Eddie Murphy and Robert De Niro in Showtime

Apart from the fact that this was a terrible film, it also exemplifies the laziness/complacency/cynicism of the way that casting works in Hollywood. You can almost hear the studio execs planning this whole idea out: “We’ll get a black guy! And a white guy! Who’s available? So neither of these two have done a decent movie in years? Who cares?! The public will lap it up regardless!” De Niro and Murphy’s performances are as predictable and clichéd as can be – and no, the arched-eyebrow, oh-it’s-ironic self-referentialism of it all (like Rene Russo’s character suggesting they get De Niro a partner, “a funny minority type”) doesn’t make it any less cynical.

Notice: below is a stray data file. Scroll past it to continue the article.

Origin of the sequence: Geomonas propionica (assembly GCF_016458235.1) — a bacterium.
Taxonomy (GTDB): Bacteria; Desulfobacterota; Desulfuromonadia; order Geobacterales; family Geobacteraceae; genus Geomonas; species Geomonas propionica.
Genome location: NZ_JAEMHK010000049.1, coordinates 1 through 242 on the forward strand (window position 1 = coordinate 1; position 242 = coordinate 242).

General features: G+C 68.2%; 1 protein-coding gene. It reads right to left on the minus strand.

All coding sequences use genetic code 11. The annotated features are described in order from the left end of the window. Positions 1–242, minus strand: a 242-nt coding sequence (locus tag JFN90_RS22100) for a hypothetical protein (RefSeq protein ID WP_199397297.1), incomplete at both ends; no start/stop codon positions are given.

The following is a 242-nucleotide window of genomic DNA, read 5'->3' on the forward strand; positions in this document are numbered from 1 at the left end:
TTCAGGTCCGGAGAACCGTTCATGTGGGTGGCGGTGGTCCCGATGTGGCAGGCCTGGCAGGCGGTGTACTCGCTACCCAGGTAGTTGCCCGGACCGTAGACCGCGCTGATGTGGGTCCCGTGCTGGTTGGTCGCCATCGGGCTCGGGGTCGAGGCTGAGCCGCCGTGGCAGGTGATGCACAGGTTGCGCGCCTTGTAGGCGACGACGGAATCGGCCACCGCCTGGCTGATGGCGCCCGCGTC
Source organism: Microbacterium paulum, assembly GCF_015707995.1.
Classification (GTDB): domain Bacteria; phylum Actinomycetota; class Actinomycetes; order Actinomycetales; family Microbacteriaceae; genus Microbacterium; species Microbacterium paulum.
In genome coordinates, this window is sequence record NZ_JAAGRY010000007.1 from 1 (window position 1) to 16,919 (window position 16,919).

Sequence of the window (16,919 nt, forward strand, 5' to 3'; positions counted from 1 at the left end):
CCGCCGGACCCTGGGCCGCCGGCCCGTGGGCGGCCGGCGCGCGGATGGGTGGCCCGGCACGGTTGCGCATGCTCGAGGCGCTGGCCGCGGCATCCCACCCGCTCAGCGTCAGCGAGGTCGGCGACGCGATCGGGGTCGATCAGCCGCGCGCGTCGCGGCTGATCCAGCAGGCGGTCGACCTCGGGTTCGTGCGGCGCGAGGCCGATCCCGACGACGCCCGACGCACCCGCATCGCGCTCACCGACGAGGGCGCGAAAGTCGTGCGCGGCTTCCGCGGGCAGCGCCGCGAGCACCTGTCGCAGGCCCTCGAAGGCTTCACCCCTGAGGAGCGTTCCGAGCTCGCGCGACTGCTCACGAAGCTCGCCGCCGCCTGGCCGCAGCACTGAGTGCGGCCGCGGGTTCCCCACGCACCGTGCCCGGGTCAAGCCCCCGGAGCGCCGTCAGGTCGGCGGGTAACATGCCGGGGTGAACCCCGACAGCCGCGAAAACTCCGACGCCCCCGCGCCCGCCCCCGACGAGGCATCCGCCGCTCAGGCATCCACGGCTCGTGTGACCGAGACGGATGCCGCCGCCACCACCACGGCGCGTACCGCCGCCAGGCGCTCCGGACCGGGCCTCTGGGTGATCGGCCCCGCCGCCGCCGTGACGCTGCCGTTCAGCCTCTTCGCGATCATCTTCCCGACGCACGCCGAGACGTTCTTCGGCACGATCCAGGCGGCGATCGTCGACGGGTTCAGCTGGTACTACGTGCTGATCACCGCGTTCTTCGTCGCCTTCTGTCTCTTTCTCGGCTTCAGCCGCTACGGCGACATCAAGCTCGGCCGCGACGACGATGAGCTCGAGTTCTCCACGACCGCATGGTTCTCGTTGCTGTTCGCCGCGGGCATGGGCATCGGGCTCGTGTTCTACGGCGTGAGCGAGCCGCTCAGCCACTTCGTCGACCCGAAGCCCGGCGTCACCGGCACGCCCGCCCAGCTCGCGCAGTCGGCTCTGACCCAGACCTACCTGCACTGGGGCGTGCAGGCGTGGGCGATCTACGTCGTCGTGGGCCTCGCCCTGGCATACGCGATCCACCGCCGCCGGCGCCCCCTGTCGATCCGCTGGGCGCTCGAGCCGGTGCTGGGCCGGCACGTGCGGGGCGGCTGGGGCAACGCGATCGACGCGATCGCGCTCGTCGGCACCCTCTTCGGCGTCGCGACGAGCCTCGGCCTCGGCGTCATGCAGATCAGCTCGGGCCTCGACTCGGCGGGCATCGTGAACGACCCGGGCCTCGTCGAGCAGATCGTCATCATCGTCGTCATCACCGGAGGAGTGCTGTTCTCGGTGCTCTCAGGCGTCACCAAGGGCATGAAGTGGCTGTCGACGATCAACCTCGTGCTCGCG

Arnold Schwarzenegger and Danny DeVito in Twins and, especially, Junior

While we’re on actors who really should have steered clear of comedy, what was with Arnold Schwarzenegger’s inexplicable early-‘90s comedy forays? You can understand him wanting to play against type, but what made anyone else think it was a good idea? Those of us of a certain age might remember these films with vague fondness, but watch them again and really, people, once you get past the one and only joke (Arnie’s big! Danny’s little!), this stuff just isn’t funny.

George Clooney and Chris O’Donnell in Batman & Robin